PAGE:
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featured image: Nuno Martins via Flickr

A Gorgeous and Enjoyable Two Weeks

Wendy and I enjoyed our two weeks at the lake, though I admit that I’m feeling a bit overwhelmed as I enter back into the fray. We will have been home less than two days before we take off for a three day business trip to the Twin Cities. So much to do. So little time.

Nevertheless, we can look back at two gorgeous weeks punctuated by wonderful visits from dear friends. In all the years I’ve been going down to the Lake of the Ozarks, I can’t remember a more beautiful two week stretch in August. Usually the temps are above 100 degrees fahrenheit, the lake feels like tepid bath water, and you feel like stepping out of the house is similar to stepping out in an oven. The past two weeks the temps rarely got above the mid-eighties. Cool overnight temps created a sea of mist over the lake, and Wendy even wore a sweatshirt one night on the deck.

During the week Wendy and I did worked to keep projects moving along. The nice thing about working from the lake is that we can take a few hours off in the afternoon, get out on the water, and enjoy the sun. We enjoyed the quiet and togetherness on our week days alone.

The first weekend we enjoyed a visit by our friends, Kevin and Linda. On the second weekend it was our friend Matthew and his daughter, Olivia. As a hobbit might say, “It rained food and drink” until we were “filling up the corners.” There was sweet laughter and great conversation, warm sunshine and cool water.

It’s hard to believe that the summer is almost over. In just ten days we’ll be heading back down for Labor Day weekend and the official end of the high season. Where does the time go?

Solitude Loving Extravert

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Morning quiet at the lake (Photo credit: Tom Vander Well)

At daybreak, Jesus went out to a solitary place.
Luke 4:42 (NIV)

When our daughters were in high school our family took the Myers-Briggs personality inventory together. We then spent a few hours with my friend, who is a marriage and family therapist, talking about the results. It was fascinating, not only to see each others results (I’m an ENFP), but also to understand our perceptions of one another. I remember that Madison was shocked to discover that I was an extrovert, and I was shocked that she would think I was an introvert.

“But every morning,” she explained, “you get up and spend time alone in quiet.” Based on that daily observation, she assumed that I was introverted. I’ve learned that extraversion and introversion are really about personal energy rather than being particularly social or shy. As an extrovert, I get energized by being around people and social situations. In fact, just the other week I shared with Wendy that being alone together at the lake for days on end had my personal energy tank on reserve. Spending a few hours at the pool around a crowd of people helped fill me up.

The truth is, my time of solitude each morning is not about recharging my personal batteries (in fact, it often causes me to miss out on much needed sleep) as much as it’s about keeping myself centered and finding balance. My entire day feels off-kilter when I miss my time of quiet to read, think, write, and have conversations of spirit with God. Sleeping in, for me, has always been accompanied with the grief of missing my time of solitude.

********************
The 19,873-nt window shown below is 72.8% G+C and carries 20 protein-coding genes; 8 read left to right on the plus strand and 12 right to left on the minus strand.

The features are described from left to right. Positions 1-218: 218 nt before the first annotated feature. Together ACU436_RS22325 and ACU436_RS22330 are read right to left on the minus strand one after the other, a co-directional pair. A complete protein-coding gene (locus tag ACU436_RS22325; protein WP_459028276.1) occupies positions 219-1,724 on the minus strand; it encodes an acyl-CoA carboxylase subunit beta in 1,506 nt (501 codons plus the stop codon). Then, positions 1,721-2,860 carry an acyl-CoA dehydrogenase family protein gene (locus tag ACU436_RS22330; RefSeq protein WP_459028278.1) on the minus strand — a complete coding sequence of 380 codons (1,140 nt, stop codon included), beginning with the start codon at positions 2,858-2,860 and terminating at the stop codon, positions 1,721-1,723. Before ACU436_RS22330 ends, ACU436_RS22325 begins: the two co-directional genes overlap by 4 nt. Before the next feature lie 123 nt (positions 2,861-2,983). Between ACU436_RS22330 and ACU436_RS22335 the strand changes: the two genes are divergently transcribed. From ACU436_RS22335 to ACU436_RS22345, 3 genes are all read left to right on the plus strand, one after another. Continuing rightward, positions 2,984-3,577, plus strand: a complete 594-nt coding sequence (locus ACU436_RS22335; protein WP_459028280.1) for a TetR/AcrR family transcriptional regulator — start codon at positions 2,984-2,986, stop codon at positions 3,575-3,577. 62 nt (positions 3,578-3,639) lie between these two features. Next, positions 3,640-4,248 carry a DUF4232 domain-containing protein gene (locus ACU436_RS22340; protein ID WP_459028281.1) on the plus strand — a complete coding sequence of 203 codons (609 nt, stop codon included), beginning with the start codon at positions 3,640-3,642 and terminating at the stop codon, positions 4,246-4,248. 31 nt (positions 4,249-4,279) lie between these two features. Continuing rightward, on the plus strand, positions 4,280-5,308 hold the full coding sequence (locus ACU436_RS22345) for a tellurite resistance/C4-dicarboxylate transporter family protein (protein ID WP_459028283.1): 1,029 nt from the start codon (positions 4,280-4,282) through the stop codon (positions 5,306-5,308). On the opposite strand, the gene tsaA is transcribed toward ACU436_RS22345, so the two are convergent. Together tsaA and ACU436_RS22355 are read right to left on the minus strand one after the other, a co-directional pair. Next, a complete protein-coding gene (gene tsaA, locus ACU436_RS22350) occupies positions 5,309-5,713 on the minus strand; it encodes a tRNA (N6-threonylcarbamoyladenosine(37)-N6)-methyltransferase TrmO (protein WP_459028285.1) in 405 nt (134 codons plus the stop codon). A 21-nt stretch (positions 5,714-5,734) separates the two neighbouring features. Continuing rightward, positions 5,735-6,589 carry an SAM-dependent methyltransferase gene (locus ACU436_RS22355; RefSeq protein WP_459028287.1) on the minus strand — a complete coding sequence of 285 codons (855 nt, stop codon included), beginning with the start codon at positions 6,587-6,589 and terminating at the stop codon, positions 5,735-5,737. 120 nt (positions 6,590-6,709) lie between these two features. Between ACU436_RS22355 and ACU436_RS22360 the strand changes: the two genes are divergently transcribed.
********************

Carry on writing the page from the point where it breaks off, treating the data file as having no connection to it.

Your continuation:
This morning’s chapter reminds me that Jesus liked his morning solitude, too. This morning, as I type this post in the early morning quiet of my hotel room, I am taking selfish pleasure in this trivial connection; Jesus and I have a mutual appreciation and understanding of morning solitude.

Letting Silence Do the Heavy Lifting

 

source: Sarith C via Flickr
source: Sarith C via Flickr

When he opened the seventh seal, there was silence in heaven for about half an hour. Revelation 8:1 (NIV)

Silence is loud.

In my work as a Quality Assurance analyst (e.g. “your call may be monitored for quality assurance purposes…”) I’ve learned that a Customer Service Representative has roughly seven seconds of unexplained silence before the customer on the other end of the line begins to get nervous. We live in a world of noise and we are increasingly comfortable with the constancy of sound. So much so that silence gets uncomfortable. In fact, my friend who is a therapist has often talked to me about how silence can be an effective tool for motivating a person to reflect and respond. “I let silence to the heavy lifting,” he tells me.

It was silence that leapt off the page this morning. The first verse of today’s chapter is unique. Whenever heaven is described throughout God’s Message it’s a noisy place. God’s throne room is always described as being filled with sounds of music, prayers, praise, and thunder. Today, we read that that there was dead silence. Not just for seven seconds but for almost a half hour. There’s some seriously heavy spiritual lifting going on.

I like to start my mornings in quiet. It’s not perfectly silent, of course. Even with my hearing problems I can clearly hear traffic and all sorts of morning noises. Nevertheless, before the chaos and noise of the day begins to pollute my senses I like to have a short time of getting quiet and acknowledge God’s presence. I let the silence do the heavy lifting and unearth what I need to address or confess so that I can find a bit of spiritual alignment before things get really crazy.

Shhhhhhhh!

 

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A Guy’s Getaway